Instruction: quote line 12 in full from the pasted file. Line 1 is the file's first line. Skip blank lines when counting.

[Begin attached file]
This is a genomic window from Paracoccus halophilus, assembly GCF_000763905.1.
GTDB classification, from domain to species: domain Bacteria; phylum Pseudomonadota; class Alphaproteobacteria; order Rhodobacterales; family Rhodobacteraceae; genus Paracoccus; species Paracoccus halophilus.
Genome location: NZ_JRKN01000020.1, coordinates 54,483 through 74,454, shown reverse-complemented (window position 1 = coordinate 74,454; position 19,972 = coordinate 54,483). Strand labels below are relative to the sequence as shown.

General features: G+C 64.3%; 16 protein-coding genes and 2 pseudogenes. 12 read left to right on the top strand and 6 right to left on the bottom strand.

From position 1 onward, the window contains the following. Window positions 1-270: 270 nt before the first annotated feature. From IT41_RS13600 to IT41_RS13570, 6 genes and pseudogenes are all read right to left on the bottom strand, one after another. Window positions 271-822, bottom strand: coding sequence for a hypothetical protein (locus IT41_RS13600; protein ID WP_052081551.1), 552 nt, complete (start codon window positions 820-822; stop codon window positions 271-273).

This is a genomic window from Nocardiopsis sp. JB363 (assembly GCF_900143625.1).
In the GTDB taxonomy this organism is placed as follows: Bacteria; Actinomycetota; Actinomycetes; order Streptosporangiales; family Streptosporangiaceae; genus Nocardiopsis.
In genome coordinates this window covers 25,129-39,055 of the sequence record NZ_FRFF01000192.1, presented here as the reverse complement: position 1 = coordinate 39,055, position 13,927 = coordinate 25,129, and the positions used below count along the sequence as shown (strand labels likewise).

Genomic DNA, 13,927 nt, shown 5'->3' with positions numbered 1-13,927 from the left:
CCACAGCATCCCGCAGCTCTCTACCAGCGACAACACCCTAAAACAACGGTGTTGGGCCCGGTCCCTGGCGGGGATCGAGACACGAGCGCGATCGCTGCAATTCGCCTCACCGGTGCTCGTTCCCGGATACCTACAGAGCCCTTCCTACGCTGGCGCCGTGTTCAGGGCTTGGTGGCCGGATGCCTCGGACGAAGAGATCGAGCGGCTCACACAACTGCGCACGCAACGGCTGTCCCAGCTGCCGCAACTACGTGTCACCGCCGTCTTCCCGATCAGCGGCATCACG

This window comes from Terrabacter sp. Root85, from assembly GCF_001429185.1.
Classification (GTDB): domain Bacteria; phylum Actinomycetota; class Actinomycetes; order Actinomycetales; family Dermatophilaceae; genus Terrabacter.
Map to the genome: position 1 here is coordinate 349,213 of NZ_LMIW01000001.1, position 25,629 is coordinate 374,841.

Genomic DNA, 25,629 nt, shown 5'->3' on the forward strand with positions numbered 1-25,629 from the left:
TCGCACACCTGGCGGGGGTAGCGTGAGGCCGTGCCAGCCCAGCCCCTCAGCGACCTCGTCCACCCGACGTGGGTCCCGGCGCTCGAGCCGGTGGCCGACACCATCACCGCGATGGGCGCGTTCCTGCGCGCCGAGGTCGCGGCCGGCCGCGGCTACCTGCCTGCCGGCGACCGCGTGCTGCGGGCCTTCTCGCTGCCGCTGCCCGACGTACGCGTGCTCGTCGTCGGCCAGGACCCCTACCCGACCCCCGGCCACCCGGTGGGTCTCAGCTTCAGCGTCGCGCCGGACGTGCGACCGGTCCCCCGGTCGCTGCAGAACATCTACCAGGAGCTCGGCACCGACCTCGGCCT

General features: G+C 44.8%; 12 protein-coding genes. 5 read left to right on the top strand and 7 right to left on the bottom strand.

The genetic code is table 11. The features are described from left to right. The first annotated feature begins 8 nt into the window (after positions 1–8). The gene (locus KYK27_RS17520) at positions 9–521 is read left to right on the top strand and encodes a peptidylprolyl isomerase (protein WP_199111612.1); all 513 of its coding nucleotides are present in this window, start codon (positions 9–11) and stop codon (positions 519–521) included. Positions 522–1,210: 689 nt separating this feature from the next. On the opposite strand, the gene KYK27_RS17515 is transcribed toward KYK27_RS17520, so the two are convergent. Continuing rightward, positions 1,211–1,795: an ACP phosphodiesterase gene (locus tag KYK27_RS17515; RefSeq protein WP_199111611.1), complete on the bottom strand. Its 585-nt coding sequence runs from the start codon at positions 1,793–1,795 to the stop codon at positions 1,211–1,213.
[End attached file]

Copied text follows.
Classification (GTDB): domain Bacteria; phylum Actinomycetota; class Actinomycetes; order Actinomycetales; family Dermatophilaceae; genus Terrabacter.